In 1943, an exciting new sound was heard around the British airfields and a new shape appeared in British skies. It was the De Havilland Vampire, Britain's second jet fighter. The whine of its Goblin engine, the absence of propeller and its distinctive twiin boom layout, marked it as something really different.
The aircraft featured in this documentary production is ZK-RVM, a two seat trainer version. It was built in 1958 for the Swiss Air Force, where it served until 1990, when it was completely overhauled. Now based at New Plymouth, on the North Island of New Zealand, the aircraft is powered by a De Havilland Goblin MK 35 jet engine, rated at 3,500lb static thrust. Even though constructed largely of wood, the cabin is pressurized. Early jet engines were notorious for their high fuel consumption and the Goblin was no exception.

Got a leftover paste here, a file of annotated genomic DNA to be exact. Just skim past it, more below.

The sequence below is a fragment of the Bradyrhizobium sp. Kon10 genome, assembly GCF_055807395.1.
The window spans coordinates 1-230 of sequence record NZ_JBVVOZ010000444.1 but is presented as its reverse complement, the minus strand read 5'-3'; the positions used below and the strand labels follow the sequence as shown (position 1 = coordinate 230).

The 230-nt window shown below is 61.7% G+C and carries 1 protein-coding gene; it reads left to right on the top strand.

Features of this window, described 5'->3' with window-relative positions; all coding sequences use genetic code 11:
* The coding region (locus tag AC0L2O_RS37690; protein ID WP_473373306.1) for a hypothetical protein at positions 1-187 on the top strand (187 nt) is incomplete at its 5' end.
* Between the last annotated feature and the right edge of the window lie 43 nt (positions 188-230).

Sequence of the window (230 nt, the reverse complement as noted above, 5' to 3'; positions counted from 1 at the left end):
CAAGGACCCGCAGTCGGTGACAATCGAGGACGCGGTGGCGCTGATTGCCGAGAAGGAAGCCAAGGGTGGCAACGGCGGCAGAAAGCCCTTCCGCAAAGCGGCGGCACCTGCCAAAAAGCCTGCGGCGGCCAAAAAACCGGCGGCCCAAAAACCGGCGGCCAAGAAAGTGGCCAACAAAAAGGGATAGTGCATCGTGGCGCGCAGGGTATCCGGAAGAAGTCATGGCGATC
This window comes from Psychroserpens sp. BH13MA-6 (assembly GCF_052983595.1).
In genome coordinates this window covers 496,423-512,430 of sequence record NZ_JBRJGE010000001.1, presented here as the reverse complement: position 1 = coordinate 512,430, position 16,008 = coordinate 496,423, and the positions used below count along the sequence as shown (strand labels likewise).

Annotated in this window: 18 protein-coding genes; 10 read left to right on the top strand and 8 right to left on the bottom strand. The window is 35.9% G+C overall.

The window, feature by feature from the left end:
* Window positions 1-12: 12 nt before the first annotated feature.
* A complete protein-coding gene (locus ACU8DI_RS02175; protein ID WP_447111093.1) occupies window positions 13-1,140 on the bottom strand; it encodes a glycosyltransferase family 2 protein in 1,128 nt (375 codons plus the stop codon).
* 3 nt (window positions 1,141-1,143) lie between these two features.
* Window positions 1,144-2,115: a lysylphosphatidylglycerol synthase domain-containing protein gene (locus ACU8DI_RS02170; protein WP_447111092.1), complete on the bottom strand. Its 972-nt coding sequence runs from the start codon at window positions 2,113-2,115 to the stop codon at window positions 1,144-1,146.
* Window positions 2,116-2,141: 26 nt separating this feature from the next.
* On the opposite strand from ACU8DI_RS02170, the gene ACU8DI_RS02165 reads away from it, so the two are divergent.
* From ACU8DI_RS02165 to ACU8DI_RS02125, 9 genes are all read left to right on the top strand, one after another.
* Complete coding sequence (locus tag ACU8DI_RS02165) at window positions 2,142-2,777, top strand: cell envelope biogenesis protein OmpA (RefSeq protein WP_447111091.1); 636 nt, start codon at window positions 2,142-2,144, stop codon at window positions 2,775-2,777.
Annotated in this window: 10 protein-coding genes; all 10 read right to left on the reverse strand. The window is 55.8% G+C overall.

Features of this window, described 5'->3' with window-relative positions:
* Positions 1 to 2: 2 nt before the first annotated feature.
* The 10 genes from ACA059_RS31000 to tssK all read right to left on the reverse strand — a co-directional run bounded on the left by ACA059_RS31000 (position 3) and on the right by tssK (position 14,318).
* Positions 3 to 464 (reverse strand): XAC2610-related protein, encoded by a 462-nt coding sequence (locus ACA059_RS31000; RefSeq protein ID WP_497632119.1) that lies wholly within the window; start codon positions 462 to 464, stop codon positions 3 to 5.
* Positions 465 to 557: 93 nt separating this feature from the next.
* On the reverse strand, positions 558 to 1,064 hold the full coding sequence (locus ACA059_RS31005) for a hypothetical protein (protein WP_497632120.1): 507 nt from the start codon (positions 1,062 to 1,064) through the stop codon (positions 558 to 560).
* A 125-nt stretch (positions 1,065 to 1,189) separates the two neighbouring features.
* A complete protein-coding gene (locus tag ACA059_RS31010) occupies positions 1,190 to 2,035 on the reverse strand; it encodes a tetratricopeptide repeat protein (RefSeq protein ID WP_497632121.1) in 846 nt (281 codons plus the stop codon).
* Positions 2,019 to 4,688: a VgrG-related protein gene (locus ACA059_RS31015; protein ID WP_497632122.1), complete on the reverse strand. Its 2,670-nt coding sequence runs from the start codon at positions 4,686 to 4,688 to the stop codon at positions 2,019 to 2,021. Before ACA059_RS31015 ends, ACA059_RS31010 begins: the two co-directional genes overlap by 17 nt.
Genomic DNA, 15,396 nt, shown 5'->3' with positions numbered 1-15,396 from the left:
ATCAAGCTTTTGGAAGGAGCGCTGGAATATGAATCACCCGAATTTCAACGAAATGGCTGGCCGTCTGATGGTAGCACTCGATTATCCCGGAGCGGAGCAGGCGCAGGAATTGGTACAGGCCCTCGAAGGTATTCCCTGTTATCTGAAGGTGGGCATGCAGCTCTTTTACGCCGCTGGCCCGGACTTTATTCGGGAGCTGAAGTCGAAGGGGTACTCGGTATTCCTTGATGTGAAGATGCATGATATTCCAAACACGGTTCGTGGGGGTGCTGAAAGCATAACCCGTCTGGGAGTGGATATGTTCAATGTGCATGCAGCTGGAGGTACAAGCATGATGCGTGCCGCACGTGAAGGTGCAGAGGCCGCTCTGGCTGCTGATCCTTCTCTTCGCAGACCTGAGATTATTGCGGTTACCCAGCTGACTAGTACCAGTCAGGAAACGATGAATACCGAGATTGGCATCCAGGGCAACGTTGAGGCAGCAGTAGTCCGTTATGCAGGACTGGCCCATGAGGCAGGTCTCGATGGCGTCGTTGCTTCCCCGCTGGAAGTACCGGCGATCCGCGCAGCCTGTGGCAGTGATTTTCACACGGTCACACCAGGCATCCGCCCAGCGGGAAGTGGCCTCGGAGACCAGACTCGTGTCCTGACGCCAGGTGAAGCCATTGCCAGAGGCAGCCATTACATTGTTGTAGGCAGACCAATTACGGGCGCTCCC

In this programme, Brett Emeny, an experienced formation aerobatics pilot, takes us on a walk around of his aircraft followed by a cockpit tour. We then fly with Brett on an aerobatic sortie, firsly in formation with another Vampire flown by Paul 'Huggy' Hughan and then solo. Multiple cameras provide breathtaking coverage from in the cockpit, air-to-air and from the ground. An extra feature is a detailed look at the Goblin, an early production jet engine which makes interesting comparisons with the engines of today.
|Format||DVD | Region 0 | NTSC|
|Language & Duration||English | 57 Minutes|